The Colts surrendered a league-high 173 rushing yards per game during the regular season--27.6 more than the next worst team. While on paper that doesn't bode well against Chicago's strong two-back attack of Thomas Jones and Cedric Benson, Indy's run D has been reborn in the playoffs. Kansas City, Baltimore and New England were held to only 220 rushing yards total, thanks in large part to run support from safety Bob Sanders, who'd missed 12 games with a knee injury. End Dwight Freeney has been particularly stout in the postseason, as has strongside linebacker Rob Morris, subbing for the lighter Gilbert Gardner. "They're playing with more of an edge, more life," says former Steelers coach Bill Cowher. Sanders, who has 19 tackles in the playoffs, often moves up as a linebacker on first down, providing Indy with an eighth run defender. Cornerback Marlin Jackson, who helped make K.C. running back Larry Johnson's life miserable, and safety Antoine Bethea will also rotate into the box.


In practice last week Indianapolis's scout-team defense was grabbing, punching and stripping the ball more than usual from the Colts' skill players, trying to simulate the Bears' aggressive defense, the best in the NFL at forcing fumbles. "We always do that anyway, but preparing for this game it's times two," said Colts wideout Reggie Wayne. Chicago recovered a league-high 20 opponents' fumbles in the regular season and stripped the ball four times in the NFC title game rout of New Orleans. Everyone gets in on the action, from linemen like Adewale Ogunleye, (whose sack and forced fumble on Drew Brees set up a critical late TD against the Saints) to the linebackers and secondary. The secret to the Bears' success is that they don't blindly whack away at the ball; they attack the point of the ball, creating enough force to jar it loose. That's how linebacker Brian Urlacher turned the tide against the Cardinals in October, igniting a comeback by making Edgerrin James cough up the ball.


"One of the keys for us will be handling [Chicago's] linebackers," says Colts center Jeff Saturday, "because they play with a freedom most teams don't give their linebackers." Case in point: Though Urlacher is labeled the Bears' middle linebacker, there will be plays in which Lance Briggs is in the middle, edging in against the line and showing blitz, hoping to fool the Indy offensive front into changing a blocker's assignment to combat the perceived up-the-middle rush. That's how much respect the Colts have for Urlacher and Briggs, both of whom can bull rush and speed rush with skill. Don't be surprised, though, if a lesser light such as defensive tackle Israel Idonije (who had a key sack against the Saints) or Ogunleye sprints through a gap left by a guard moving over to help stop one of the linebackers. This places a huge blocking burden on running backs Joseph Addai and Dominic Rhodes. Late in the year Addai proved adept at blitz pickup and was outstanding in the playoff win at Baltimore.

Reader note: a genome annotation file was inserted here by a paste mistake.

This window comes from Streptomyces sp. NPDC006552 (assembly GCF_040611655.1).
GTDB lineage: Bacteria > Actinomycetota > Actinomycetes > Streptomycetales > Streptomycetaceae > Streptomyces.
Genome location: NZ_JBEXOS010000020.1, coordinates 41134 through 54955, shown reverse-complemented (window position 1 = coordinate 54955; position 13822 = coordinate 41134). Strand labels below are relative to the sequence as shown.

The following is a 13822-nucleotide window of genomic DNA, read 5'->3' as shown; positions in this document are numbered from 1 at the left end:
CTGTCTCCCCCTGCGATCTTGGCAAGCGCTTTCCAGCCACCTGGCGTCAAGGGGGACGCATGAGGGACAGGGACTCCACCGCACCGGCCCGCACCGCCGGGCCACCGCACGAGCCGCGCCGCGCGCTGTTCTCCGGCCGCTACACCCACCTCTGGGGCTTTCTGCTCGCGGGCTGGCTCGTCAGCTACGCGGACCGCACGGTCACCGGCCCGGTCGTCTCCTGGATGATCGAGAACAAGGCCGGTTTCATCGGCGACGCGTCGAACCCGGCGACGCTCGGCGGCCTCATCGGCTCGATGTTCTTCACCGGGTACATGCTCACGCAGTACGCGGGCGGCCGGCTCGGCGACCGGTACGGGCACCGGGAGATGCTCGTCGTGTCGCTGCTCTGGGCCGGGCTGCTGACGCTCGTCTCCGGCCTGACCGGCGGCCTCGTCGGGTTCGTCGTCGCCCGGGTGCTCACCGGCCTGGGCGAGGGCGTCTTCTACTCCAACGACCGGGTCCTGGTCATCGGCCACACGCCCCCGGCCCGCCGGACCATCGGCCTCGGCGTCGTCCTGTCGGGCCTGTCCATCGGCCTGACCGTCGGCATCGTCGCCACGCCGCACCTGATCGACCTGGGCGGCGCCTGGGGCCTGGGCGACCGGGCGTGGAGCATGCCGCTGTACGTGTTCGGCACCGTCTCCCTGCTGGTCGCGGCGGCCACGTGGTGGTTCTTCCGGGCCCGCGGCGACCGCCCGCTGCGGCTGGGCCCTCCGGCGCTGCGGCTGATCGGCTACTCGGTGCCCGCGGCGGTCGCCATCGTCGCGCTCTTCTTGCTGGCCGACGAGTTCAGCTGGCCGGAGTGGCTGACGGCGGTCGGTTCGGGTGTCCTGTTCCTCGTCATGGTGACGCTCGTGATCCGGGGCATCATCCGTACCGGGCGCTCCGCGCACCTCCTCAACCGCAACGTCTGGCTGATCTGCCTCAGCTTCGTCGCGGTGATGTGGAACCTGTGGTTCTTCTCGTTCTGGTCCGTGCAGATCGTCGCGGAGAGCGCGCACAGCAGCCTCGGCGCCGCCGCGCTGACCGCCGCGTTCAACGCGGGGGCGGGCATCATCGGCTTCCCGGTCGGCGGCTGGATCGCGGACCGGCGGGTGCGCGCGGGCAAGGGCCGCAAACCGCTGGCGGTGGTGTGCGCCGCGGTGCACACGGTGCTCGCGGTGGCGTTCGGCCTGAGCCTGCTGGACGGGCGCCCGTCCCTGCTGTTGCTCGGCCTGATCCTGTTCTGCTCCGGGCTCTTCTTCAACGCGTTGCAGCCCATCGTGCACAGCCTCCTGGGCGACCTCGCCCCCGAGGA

"Top secret," Colts kicker Adam Vinatieri said when asked about Indy's plans to neutralize Bears return man Devin Hester, who was second in the league in punt-return average (12.8 yards) and fifth in kick returns (26.4), with six special teams touchdowns. While Hester was no factor in Chicago's two playoff wins--mainly because Soldier Field was a mud pit--the natural-grass track in Dolphin Stadium should be fast, barring game-day rain. Colts punter Hunter Smith won't be worrying about his average on Sunday; he'll be more focused on booming the ball high or out-of-bounds so Hester never has an open field. And look for Vinatieri, a superb directional kicker, to corner Hester with boots to one or the other pylon. The Colts could also choose to kick pop flies, so when Hester catches the ball, say, at his 20, he'll already be in traffic. "I guarantee I'll have dreams about Hester--or nightmares, probably--before the game," Vinatieri says. "This is a game where special teams definitely could win it or lose it."


Rex Grossman is advised to not read the papers or listen to talk radio this week--and it might be a good idea to have a sports psychologist on standby on Saturday night. The whole world believes the biggest quarterback disparity in recent Super Bowl history is between Hall of Fame--bound Peyton Manning and the error-prone Grossman. "Rex will be playing on his biggest stage ever, and I don't know if he can handle the pressure," says Patriots safety Rodney Harrison. But Grossman didn't turn the ball over once in the NFC title game, and when he needed to make plays down the stretch against the Saints, he threw four perfect passes for a combined 78 yards, the last a 33-yard rainbow TD to Bernard Berrian. It wasn't just that Grossman made the completions--it's how he made them: strong-armed, decisive, right on the money, all with the game on the line. "That showed me something," says Cowher. "That game wasn't too big for Rex. He needed that stretch of throws going into this game."